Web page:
1.3 Performance and Space Considerations

In planning your backup strategy, you choose the balance between the overhead of performing the backup (CPU cycles, storage space, and network traffic), and the time needed to restore the data during planned maintenance or when disaster strikes. Using features such as incremental backups and compressed backups saves on storage space, and network traffic if you keep the backup data on a different server. Compression adds some CPU overhead to the backup process; incremental backup requires additional processing to make the backup ready to restore. For disaster recovery, when speed to restore the data is critical, you might prefer to have the backup data already prepared and uncompressed, so that the restore operation involves as few steps as possible.

When evaluating the performance of different backup techniques, put more emphasis on the speed of the restore operation than the speed of the initial backup. It is during a disaster recovery that speed is most critical. For example, although a logical backup performed with the mysqldump command might take about the same time as a physical backup with the MySQL Enterprise Backup product (at least for a small database), the MySQL Enterprise Backup restore operation is typically faster. Copying the actual data files back to the data directory skips the overhead of inserting rows and updating indexes that comes from replaying the SQL statements from mysqldump output.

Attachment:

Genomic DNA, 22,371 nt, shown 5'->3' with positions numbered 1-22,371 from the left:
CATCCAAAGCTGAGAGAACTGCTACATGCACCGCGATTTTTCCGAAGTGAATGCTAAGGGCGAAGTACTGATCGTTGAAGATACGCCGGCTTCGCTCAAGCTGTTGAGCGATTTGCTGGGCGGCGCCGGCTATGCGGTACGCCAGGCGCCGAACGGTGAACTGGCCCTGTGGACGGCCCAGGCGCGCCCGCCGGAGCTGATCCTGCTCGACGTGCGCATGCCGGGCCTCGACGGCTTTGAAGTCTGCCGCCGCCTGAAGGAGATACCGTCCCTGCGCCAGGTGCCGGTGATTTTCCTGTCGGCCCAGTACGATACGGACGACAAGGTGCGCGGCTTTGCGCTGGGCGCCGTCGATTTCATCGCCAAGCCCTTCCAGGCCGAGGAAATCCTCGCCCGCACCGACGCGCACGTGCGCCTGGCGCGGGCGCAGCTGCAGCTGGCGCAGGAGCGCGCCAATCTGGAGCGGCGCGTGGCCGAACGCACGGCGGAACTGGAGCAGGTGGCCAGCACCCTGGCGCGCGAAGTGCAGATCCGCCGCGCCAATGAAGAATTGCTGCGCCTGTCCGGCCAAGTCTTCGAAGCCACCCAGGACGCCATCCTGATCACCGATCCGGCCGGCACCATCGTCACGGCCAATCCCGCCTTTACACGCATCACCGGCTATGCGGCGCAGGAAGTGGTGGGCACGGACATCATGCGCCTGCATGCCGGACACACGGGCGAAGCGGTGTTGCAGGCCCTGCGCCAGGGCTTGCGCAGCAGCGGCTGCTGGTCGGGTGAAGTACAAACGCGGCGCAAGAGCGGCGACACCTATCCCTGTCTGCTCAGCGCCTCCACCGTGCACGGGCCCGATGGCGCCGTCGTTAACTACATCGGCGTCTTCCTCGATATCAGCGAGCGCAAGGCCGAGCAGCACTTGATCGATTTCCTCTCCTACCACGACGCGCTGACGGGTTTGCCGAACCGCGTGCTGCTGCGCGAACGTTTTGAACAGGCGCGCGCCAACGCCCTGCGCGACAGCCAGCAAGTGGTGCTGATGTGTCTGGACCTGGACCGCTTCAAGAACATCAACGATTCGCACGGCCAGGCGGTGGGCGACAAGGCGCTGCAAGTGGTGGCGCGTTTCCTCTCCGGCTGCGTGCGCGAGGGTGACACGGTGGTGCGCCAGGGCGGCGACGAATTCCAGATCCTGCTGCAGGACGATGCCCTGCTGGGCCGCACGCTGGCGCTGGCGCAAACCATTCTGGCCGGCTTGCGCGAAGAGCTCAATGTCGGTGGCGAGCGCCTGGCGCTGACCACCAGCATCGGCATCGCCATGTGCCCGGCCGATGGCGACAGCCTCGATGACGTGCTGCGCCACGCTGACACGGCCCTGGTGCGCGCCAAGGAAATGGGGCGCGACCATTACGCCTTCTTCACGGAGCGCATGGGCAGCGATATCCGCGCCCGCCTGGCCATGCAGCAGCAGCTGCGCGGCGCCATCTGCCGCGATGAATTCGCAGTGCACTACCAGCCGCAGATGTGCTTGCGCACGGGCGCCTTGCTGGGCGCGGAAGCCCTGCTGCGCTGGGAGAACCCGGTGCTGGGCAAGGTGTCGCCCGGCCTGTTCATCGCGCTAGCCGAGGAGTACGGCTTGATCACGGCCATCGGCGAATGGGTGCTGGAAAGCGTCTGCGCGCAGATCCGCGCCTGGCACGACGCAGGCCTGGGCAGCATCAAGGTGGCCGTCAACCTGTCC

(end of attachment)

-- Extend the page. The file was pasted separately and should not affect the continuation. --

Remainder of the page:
To minimize any impact on server performance on Linux and Unix systems, MySQL Enterprise Backup writes the backup data without storing it in the operating system's disk cache, by using the posix_fadvise() system call. This technique minimizes any slowdown following the backup operation, by preserving the data blocks in the disk cache rather than filling up the cache with the output from the backup.